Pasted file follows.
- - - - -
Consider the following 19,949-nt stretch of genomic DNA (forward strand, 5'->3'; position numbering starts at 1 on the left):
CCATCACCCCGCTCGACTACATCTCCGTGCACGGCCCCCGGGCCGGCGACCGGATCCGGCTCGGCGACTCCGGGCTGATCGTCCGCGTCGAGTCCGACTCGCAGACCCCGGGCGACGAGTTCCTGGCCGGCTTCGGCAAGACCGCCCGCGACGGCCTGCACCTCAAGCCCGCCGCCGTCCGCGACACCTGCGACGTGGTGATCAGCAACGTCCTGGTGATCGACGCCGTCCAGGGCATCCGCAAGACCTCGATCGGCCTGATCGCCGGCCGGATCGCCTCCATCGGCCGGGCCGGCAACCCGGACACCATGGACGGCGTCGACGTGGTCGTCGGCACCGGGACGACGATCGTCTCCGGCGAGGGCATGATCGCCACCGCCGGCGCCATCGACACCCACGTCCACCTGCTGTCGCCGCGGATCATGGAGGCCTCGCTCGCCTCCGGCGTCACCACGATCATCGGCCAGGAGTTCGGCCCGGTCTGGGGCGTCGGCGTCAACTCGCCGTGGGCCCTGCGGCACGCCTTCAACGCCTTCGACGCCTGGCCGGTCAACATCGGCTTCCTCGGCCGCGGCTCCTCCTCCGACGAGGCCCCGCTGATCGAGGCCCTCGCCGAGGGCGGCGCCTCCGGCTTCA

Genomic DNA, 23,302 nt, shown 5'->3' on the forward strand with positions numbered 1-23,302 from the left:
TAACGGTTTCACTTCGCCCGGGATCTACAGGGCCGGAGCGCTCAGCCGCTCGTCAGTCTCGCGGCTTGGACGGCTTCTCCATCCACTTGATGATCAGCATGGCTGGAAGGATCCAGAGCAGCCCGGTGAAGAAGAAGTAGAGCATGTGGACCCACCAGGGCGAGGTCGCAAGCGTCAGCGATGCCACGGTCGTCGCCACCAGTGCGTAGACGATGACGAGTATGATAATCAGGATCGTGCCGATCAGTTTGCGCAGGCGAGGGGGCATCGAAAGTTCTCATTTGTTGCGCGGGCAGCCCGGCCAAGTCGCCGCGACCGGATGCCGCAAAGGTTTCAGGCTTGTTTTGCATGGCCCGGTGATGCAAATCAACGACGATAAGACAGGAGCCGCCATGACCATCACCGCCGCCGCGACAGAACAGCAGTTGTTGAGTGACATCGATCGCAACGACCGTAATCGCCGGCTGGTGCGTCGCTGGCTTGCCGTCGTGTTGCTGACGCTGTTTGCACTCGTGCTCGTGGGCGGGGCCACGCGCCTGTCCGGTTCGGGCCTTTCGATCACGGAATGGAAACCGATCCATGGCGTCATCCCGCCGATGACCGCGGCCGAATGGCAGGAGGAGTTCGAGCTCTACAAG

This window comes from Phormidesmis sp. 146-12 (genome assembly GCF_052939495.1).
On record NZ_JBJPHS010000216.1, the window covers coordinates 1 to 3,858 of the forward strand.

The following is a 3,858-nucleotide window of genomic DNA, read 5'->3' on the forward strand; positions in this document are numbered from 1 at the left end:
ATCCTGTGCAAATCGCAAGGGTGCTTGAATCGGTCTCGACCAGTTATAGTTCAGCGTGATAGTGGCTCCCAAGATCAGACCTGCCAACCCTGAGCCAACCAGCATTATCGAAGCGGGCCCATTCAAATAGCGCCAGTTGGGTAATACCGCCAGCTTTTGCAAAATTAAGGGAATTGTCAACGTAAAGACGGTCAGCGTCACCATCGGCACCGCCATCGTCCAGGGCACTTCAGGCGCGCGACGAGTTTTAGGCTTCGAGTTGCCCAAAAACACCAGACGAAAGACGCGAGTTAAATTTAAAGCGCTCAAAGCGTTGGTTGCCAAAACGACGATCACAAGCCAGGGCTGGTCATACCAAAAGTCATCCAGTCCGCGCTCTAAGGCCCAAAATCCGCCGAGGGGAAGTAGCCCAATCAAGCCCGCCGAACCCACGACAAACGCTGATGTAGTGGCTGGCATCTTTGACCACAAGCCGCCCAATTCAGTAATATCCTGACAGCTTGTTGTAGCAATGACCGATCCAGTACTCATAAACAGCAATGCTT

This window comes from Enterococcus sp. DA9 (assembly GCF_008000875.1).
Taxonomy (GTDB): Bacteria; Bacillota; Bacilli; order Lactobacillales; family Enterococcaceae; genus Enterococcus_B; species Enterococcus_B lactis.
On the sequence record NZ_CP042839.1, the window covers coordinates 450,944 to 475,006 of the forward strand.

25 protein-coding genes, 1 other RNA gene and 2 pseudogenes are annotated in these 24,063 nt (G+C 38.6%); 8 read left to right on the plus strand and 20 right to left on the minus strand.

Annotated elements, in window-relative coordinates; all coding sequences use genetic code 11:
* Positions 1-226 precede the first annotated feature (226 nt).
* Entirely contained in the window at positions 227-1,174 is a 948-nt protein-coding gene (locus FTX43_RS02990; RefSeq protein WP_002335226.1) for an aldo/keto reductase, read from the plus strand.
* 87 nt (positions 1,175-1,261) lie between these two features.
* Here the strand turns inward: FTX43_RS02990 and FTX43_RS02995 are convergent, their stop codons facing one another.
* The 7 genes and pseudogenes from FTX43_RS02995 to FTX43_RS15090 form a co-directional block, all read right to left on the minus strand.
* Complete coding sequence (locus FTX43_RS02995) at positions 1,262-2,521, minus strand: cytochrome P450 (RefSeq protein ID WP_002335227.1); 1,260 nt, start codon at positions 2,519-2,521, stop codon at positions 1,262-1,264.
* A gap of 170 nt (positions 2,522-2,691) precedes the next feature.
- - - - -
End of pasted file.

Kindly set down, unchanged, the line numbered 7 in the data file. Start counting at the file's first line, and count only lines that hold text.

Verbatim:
The following is a 3,858-nucleotide window of genomic DNA, read 5'->3' on the forward strand; positions in this document are numbered from 1 at the left end: